Like many reading this article, Lauren Smith Fields was a college student. She attended classes, hung out with friends, went on trips and did what any young adult should be doing at this age, living life.
Fields went on a date with an older white man, Matthew LaFountain, whom she met on the online dating app Bumble. LaFountain found her unresponsive on the morning of December 12 and called the police. They later pronounced her dead.
After six weeks, the medical examiner’s announced Field’s death was ruled as an “accident” and of acute intoxication due to the combined effects of fentanyl, promethazine, hydroxyzine and alcohol.
LaFountain was the last person to see her alive. He was invited to her home, and they were drinking, then Fields stated she was feeling sick. He then proceeded to lay her down and they both fell asleep. When he woke the next morning, blood was coming out of her nose, and she wasn’t breathing, according to WGN9.
When police were asked why they didn't place the man who found her in custody, police said “he seemed like a nice guy.”
It seems bizarre that the last person who found someone alive isn’t a suspect simply because he cooperated with police. Police also failed to collect evidence left at Fields' apartment.
The lack of investigation from law enforcement doesn’t add up in this case. It is taking longer than it should to find out what happened to Lauren, and the family is demanding answers.
“The way they handled her investigation was literally disgraceful, disgusting, horrible. It was not even human,” Lakeem Jetter, Smith-Fields' brother, said in an interview with Good Morning America.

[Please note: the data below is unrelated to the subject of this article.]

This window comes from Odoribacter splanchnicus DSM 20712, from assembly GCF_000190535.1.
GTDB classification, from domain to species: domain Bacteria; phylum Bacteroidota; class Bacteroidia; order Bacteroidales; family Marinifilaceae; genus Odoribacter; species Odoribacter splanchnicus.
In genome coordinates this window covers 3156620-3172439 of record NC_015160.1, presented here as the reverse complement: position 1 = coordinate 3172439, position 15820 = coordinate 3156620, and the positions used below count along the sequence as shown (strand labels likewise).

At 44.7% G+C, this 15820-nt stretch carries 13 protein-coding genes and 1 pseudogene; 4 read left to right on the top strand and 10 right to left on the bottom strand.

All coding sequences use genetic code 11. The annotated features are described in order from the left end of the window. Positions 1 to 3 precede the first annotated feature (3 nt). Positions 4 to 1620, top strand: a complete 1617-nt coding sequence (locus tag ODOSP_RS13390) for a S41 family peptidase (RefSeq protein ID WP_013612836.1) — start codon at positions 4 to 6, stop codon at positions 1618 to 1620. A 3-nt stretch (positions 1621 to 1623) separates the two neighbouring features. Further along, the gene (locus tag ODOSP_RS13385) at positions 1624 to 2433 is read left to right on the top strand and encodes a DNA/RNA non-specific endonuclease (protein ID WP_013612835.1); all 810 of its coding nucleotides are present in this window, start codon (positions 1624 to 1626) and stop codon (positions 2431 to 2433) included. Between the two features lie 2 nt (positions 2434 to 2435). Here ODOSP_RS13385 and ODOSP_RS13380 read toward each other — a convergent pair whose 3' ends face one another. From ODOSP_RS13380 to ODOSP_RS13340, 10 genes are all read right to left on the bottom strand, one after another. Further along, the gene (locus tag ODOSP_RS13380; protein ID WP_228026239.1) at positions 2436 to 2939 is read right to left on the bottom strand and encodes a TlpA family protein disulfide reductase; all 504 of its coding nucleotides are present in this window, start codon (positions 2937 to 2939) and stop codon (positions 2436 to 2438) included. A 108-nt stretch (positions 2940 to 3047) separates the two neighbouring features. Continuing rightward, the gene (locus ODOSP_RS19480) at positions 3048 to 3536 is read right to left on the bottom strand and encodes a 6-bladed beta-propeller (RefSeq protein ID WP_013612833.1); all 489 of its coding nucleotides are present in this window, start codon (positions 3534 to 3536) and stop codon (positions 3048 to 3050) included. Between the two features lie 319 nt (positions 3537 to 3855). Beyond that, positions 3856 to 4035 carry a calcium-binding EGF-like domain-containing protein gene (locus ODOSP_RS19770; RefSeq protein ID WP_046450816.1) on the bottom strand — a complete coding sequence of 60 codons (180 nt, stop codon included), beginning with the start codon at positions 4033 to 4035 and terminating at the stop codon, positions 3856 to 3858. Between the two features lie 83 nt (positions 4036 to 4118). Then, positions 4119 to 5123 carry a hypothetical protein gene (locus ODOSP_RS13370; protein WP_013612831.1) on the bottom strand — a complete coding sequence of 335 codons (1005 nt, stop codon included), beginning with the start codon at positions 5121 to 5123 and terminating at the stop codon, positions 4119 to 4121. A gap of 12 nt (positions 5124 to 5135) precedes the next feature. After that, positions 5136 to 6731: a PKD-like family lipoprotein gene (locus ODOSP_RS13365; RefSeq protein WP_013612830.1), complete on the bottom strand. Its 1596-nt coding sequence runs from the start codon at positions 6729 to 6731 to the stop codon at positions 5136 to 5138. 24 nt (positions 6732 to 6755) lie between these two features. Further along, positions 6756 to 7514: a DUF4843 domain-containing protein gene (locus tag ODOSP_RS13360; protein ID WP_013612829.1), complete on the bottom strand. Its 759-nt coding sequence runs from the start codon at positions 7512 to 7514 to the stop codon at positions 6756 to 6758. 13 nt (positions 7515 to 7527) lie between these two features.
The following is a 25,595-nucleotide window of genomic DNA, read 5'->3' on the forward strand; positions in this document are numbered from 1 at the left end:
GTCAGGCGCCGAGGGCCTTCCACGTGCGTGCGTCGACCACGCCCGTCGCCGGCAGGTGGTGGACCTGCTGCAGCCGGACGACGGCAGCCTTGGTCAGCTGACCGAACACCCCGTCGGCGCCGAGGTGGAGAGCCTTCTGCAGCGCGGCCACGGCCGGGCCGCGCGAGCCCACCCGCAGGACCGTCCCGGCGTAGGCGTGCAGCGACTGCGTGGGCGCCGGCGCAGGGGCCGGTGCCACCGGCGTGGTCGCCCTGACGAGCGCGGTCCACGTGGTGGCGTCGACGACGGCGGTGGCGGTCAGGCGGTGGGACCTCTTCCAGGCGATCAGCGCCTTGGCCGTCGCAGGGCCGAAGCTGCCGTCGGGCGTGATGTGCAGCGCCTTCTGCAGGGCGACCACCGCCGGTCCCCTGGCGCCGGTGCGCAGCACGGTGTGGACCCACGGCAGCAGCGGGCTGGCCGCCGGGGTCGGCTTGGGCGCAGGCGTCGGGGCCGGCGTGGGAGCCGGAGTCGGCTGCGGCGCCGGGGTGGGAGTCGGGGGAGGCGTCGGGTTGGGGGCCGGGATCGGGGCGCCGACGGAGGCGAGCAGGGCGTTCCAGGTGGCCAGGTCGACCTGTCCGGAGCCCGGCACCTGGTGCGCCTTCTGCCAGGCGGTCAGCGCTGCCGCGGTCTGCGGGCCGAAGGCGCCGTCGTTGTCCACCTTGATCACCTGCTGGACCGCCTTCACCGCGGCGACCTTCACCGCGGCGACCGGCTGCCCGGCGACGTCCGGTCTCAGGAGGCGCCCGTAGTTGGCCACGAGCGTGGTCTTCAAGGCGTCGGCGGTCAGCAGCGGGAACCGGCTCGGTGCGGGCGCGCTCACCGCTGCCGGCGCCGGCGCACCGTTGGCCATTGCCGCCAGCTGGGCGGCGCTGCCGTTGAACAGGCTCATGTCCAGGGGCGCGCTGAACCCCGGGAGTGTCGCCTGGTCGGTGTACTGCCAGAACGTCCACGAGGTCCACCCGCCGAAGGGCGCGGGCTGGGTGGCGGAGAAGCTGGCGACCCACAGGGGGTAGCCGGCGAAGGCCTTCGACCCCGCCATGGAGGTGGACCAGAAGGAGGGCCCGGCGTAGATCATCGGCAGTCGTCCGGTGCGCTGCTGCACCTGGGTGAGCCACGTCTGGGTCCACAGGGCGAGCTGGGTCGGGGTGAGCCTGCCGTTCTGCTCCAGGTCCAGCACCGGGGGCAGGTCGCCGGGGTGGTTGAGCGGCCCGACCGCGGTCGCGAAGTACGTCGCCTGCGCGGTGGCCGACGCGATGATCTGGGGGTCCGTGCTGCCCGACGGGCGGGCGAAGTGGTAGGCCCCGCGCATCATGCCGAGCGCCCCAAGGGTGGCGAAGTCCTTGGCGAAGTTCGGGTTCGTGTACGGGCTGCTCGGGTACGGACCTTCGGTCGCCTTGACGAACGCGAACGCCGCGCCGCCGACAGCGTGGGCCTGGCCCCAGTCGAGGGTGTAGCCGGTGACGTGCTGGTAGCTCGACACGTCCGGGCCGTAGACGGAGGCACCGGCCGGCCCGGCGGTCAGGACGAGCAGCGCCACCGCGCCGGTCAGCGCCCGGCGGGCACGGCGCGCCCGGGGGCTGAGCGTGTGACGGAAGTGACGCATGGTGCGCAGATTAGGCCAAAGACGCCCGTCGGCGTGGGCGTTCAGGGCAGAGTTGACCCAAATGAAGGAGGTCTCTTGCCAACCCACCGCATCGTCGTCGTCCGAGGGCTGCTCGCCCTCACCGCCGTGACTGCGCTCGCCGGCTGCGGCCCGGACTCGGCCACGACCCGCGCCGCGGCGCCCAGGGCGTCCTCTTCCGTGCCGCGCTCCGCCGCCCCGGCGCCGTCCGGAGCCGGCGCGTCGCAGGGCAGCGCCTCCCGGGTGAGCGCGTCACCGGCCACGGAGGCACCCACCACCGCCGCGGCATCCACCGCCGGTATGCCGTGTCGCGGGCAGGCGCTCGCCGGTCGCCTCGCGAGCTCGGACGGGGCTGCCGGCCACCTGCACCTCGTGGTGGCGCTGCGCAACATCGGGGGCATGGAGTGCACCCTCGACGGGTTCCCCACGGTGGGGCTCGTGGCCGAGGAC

Two weeks after her death, according to The Washington Post, the family found a used condom in the bathroom, a pill on the kitchen counter and bloodstains on the sheets of her bed. Why wasn’t this collected the day of the crime?
The misconduct from the Bridgeport Police Department is quite troubling and shows a pattern which happens with Black women too often.
IU freshman Zeniah Wilburn agrees Fields’ case hasn’t received the attention it deserves.
“No one advocates for Black women,” Wilburn said. “Her death is a reflection of the lack of care and consideration people have for Black women.”
Fields’ case shows we are not seen as important as our counterparts and are constantly being silenced when it comes to our lives. We don’t get the media coverage, we don’t get the manhunts and we don’t get the same treatment as someone like Gabby Petito.
As the family is mourning over the loss of their only daughter, they are continuing to fight for answers to what happened to Lauren. Her family is planning to sue the city of Bridgeport and the police department regarding the improper crime scene investigation.
CORRECTION: A previous version of this story misidentified Matthew LaFountain.